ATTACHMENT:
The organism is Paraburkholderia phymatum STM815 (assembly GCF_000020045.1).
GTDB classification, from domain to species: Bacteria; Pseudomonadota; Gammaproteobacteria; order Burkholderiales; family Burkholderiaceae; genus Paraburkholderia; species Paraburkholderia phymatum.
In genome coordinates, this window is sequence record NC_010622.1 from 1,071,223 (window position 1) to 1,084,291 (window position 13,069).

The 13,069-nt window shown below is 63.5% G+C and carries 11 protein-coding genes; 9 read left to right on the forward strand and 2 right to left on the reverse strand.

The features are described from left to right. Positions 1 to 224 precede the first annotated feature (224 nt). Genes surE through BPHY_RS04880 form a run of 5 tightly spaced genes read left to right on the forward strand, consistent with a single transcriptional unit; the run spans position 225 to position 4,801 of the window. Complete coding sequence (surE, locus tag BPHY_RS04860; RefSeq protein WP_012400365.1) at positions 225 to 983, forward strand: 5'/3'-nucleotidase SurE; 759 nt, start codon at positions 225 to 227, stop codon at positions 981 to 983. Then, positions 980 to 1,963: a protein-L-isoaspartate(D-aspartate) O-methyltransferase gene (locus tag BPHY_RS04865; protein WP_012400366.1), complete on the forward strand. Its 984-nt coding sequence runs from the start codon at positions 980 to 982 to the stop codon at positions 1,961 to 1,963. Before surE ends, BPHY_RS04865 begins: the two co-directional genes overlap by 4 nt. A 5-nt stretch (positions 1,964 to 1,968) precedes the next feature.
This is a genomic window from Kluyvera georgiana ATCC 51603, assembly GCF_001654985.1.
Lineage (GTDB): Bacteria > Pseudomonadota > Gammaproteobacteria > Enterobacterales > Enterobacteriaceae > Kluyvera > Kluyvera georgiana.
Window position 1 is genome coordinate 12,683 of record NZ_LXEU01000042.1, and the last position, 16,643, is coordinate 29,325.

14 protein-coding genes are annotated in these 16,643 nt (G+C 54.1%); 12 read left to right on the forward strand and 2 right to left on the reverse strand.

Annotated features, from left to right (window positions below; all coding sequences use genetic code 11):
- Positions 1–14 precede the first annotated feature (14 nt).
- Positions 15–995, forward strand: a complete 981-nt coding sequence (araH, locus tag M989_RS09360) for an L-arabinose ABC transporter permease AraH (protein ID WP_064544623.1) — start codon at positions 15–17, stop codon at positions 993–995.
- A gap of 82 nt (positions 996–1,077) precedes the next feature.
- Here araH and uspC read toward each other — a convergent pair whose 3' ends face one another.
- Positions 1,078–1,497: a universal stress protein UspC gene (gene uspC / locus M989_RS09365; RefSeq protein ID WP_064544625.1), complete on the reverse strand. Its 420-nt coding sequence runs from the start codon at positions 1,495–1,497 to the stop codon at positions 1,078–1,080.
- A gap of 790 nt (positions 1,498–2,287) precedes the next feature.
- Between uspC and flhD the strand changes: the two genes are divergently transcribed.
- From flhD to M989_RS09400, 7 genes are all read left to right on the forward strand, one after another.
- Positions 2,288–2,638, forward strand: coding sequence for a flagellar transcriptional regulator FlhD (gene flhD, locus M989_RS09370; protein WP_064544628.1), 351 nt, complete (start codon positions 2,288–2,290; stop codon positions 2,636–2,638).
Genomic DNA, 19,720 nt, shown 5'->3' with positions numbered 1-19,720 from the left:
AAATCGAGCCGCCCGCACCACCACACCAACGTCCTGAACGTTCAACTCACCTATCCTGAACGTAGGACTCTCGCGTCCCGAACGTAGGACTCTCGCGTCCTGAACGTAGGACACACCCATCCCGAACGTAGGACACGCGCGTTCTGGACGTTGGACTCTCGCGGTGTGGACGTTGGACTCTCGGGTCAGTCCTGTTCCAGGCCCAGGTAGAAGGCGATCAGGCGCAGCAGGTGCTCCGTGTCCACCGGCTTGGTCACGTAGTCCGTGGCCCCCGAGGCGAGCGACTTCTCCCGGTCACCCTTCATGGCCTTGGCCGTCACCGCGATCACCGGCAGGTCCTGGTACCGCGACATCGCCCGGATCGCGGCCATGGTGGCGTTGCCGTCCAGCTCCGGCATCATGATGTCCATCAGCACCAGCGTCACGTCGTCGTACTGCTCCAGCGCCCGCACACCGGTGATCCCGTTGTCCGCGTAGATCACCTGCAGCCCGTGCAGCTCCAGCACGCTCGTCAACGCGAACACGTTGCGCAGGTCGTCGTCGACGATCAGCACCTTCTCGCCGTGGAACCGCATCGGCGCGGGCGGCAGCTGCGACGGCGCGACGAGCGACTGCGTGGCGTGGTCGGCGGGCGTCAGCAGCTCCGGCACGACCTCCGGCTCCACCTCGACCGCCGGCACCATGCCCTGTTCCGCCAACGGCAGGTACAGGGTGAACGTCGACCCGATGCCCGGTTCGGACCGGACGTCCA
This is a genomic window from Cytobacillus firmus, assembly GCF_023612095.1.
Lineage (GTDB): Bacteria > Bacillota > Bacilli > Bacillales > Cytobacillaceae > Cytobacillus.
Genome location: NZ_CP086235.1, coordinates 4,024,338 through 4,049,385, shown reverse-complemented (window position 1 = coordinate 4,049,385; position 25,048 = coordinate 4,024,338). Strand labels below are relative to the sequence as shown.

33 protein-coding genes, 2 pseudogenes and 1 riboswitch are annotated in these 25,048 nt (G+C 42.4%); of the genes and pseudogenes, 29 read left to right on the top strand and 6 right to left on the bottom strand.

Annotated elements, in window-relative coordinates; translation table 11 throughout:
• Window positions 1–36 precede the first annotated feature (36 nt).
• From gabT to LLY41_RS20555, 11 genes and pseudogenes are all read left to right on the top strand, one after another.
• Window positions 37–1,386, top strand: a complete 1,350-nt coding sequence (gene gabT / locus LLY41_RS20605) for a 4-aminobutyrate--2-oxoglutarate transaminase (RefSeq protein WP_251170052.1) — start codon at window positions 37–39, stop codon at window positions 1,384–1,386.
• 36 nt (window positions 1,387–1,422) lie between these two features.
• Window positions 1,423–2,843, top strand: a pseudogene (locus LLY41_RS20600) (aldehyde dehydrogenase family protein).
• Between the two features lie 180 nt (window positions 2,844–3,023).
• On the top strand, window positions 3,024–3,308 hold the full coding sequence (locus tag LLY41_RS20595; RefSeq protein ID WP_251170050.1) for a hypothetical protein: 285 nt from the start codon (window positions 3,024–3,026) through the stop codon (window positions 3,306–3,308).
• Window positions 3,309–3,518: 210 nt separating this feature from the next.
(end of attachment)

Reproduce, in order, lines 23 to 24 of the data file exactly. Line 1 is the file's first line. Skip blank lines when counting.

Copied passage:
Lineage (GTDB): Bacteria > Bacillota > Bacilli > Bacillales > Cytobacillaceae > Cytobacillus.
Genome location: NZ_CP086235.1, coordinates 4,024,338 through 4,049,385, shown reverse-complemented (window position 1 = coordinate 4,049,385; position 25,048 = coordinate 4,024,338). Strand labels below are relative to the sequence as shown.